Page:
LATEST NEWS

LATEST NEWS

LATEST NEWS

BAY OVERTAKES AUCKLAND IN ECONOMIC GROWTH

November 26, 2015

The Bay of Plenty has knocked Auckland off the top spot as New Zealand's best-performing region in the latest ASB/Main Report Regional Economic Scoreboard, as business confidence booms, the job market sizzles and real estate agencies report a record year. For the first time, the Bay took the top spot in June-September quarter, according to the report.

Chief economist Nick Tuffley said the Bay had much to boast about. "We're hearing stories about happy, cashed-up Aucklanders moving to the region. Indeed, house sales, house prices and construction were all star performers for the Bay of Plenty over the quarter," Mr Tuffley said. Auckland slipped to second-equal in the rankings with Northland. The scorecard for the Bay of Plenty included Tauranga, Western Bay, and the area from Rotorua to Opotiki. Tauranga Colliers managing director Simon Clark said historically low interest rates were driving "a record year for us in transactions and next year is looking pretty much the same". Tauranga was seen as the best place to invest outside of Auckland because of its growth and positive cashflow returns, he said.

Ross Stanway, chief executive of Eves and Bayleys Real Estate said it would also a be milestone year and although real estate had been a significant driver, businesses expanding in the region had provided job opportunities. "I think it's fantastic news, there has been some signals along the way over the past few months ... but the really healthy aspect of that is, it is sustainable." Priority One chief executive Andrew Coker said there was confidence across most business sectors. "Not only are we seeing a large migration of Aucklanders and expats to the Western Bay of Plenty, which is driving residential construction, and personal and professional service job growth, our key and emerging sectors are performing strongly - kiwifruit, manufacturing and technology," he said.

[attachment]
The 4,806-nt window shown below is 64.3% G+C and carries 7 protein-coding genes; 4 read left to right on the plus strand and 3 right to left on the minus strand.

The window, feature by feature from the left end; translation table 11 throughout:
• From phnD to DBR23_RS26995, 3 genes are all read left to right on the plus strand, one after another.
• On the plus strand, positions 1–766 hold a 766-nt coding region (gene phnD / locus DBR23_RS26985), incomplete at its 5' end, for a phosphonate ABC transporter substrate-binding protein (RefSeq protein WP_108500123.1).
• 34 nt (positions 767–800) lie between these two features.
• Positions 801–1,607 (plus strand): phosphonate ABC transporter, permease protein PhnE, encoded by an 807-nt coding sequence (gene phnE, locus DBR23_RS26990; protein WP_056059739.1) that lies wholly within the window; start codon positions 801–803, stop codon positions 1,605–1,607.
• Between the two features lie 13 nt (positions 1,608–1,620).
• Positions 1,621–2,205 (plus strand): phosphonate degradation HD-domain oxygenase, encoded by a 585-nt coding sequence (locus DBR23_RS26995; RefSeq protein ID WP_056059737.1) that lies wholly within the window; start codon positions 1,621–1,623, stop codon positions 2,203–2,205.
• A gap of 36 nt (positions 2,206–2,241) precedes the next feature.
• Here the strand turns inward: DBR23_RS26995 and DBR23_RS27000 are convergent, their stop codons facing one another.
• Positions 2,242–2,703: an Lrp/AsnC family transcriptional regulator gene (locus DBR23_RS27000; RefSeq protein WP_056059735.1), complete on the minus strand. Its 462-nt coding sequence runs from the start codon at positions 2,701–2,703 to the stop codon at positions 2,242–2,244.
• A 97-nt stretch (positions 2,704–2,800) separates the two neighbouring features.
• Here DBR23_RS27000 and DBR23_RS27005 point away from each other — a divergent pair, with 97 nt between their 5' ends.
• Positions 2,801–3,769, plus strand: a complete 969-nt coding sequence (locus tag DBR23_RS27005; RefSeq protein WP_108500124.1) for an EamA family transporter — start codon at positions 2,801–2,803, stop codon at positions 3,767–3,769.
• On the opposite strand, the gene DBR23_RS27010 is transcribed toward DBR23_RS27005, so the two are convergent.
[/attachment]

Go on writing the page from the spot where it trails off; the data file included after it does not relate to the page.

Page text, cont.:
At the same time, the Bay was relatively unaffected by the challenges faced by regions that had a strong dairy industry. Priority One projects manager Annie Hill said strong job growth in higher value industries "means that we will have a more secure economic future in the medium to long term".

Zespri grower and external relations general manager Dave Courtney said it was set to earn nearly $2 billion in sales revenue this season with strong growth forecast next year. The kiwifruit industry employed about 10,000 people year-round and the workforce swelled to nearly double at the height of the season, he said. New Zealand Kiwifruit Growers Inc chief executive Mike Chapman said over the next four years another 500 permanent workers were needed in the kiwifruit industry.

Tauranga Chamber of Commerce chief executive Stan Gregec said the latest figures were further proof the boom was real. But he added that becoming the fastest growing place in New Zealand was not all good news. "It puts pressure on infrastructure and services that are struggling to keep up with demand and poses challenges to develop other amenities that are part of living in a modern city."